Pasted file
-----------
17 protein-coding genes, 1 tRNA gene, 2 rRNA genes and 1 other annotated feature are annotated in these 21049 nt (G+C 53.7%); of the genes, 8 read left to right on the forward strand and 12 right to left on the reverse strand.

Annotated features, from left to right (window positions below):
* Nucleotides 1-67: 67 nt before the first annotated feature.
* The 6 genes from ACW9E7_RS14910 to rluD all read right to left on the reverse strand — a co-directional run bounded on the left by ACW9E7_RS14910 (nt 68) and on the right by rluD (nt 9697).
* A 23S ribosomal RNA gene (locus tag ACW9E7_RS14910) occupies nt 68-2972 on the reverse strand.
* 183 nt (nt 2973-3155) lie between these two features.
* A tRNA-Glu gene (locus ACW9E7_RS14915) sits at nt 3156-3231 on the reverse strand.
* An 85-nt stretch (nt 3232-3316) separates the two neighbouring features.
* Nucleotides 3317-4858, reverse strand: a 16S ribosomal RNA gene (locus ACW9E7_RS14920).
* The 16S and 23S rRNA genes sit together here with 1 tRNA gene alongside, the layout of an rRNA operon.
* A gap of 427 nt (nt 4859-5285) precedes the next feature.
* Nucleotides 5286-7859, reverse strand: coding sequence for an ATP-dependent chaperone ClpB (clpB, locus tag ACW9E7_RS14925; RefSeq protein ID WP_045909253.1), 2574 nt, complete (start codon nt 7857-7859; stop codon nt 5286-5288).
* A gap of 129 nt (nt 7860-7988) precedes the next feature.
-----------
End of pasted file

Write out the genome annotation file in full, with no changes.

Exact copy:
17 protein-coding genes, 1 tRNA gene, 2 rRNA genes and 1 other annotated feature are annotated in these 21049 nt (G+C 53.7%); of the genes, 8 read left to right on the forward strand and 12 right to left on the reverse strand.

Annotated features, from left to right (window positions below):
* Nucleotides 1-67: 67 nt before the first annotated feature.
* The 6 genes from ACW9E7_RS14910 to rluD all read right to left on the reverse strand — a co-directional run bounded on the left by ACW9E7_RS14910 (nt 68) and on the right by rluD (nt 9697).
* A 23S ribosomal RNA gene (locus tag ACW9E7_RS14910) occupies nt 68-2972 on the reverse strand.
* 183 nt (nt 2973-3155) lie between these two features.
* A tRNA-Glu gene (locus ACW9E7_RS14915) sits at nt 3156-3231 on the reverse strand.
* An 85-nt stretch (nt 3232-3316) separates the two neighbouring features.
* Nucleotides 3317-4858, reverse strand: a 16S ribosomal RNA gene (locus ACW9E7_RS14920).
* The 16S and 23S rRNA genes sit together here with 1 tRNA gene alongside, the layout of an rRNA operon.
* A gap of 427 nt (nt 4859-5285) precedes the next feature.
* Nucleotides 5286-7859, reverse strand: coding sequence for an ATP-dependent chaperone ClpB (clpB, locus tag ACW9E7_RS14925; RefSeq protein ID WP_045909253.1), 2574 nt, complete (start codon nt 7857-7859; stop codon nt 5286-5288).
* A gap of 129 nt (nt 7860-7988) precedes the next feature.